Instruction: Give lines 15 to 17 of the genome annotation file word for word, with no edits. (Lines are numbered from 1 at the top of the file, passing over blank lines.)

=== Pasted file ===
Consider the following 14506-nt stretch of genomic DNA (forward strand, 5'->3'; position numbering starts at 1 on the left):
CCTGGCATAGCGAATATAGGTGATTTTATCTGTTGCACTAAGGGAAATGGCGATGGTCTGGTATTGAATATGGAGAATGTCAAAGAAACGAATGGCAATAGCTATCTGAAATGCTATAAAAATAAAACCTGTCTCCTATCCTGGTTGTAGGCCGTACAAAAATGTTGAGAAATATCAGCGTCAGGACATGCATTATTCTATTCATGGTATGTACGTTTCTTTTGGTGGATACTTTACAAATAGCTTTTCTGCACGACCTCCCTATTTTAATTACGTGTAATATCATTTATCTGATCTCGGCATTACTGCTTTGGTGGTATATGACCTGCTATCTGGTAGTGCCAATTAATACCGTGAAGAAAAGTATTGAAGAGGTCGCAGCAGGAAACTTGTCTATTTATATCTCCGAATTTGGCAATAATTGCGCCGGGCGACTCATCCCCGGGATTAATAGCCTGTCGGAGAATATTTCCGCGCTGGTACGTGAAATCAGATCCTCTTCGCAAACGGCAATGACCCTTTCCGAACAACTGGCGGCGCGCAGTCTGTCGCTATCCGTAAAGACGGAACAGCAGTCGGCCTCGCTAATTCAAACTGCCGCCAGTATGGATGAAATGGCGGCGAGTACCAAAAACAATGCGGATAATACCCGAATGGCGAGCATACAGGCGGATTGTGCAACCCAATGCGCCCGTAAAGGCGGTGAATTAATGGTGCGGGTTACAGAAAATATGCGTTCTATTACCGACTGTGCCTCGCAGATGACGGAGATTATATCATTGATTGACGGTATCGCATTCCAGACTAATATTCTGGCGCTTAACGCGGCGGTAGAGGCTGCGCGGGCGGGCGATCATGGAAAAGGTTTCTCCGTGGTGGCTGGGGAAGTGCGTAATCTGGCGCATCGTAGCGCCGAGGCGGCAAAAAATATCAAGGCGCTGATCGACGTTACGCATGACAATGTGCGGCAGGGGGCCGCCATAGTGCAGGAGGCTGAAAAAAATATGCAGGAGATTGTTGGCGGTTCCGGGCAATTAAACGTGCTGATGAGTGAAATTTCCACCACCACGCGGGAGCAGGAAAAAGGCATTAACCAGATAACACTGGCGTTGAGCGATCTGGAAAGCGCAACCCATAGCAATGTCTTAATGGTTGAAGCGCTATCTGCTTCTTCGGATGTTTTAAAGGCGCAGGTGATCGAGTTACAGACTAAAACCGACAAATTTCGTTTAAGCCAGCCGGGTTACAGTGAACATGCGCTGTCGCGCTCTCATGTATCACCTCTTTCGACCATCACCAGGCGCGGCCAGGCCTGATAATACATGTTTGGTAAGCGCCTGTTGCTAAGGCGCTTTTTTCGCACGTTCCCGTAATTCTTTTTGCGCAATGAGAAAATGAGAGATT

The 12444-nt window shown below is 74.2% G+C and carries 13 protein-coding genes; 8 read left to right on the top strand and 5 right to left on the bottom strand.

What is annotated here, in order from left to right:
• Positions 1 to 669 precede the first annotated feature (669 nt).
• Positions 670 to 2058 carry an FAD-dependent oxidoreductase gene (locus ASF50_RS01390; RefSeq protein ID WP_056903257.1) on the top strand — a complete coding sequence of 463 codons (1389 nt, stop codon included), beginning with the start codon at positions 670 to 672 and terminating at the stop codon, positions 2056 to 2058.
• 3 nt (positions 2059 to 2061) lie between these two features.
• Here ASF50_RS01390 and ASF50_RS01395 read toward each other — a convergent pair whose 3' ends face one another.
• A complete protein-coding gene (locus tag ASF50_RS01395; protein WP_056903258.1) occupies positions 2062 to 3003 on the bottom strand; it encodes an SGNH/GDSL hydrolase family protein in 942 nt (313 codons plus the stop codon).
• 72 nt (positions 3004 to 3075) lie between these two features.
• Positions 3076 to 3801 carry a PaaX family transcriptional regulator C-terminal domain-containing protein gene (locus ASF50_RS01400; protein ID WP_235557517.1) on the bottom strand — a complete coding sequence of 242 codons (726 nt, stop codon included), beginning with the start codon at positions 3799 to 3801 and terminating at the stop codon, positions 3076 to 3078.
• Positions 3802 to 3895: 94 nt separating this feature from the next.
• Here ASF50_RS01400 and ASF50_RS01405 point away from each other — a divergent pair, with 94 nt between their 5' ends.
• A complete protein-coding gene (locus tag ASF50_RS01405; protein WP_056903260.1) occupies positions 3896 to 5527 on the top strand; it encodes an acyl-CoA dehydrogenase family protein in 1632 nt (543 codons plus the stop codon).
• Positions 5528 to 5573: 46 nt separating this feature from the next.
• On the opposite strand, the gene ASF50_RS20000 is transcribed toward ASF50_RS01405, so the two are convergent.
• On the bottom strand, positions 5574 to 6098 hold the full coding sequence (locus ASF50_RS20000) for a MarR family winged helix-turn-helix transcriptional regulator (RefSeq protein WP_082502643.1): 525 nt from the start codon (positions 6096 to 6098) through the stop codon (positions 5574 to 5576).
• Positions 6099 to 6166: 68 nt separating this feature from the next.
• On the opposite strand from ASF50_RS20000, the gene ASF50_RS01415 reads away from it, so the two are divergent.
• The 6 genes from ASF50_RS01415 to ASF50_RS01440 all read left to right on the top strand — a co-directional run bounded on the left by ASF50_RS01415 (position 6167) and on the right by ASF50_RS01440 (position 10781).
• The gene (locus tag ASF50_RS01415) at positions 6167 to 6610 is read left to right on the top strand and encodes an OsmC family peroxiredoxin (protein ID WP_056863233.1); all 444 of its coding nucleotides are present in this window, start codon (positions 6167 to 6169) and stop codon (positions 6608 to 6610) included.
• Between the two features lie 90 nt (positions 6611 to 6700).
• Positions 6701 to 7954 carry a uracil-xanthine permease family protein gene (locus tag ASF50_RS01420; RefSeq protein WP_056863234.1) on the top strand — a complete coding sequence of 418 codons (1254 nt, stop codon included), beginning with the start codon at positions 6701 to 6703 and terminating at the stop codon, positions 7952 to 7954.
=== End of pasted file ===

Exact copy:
• Positions 5528 to 5573: 46 nt separating this feature from the next.
• On the opposite strand, the gene ASF50_RS20000 is transcribed toward ASF50_RS01405, so the two are convergent.
• On the bottom strand, positions 5574 to 6098 hold the full coding sequence (locus ASF50_RS20000) for a MarR family winged helix-turn-helix transcriptional regulator (RefSeq protein WP_082502643.1): 525 nt from the start codon (positions 6096 to 6098) through the stop codon (positions 5574 to 5576).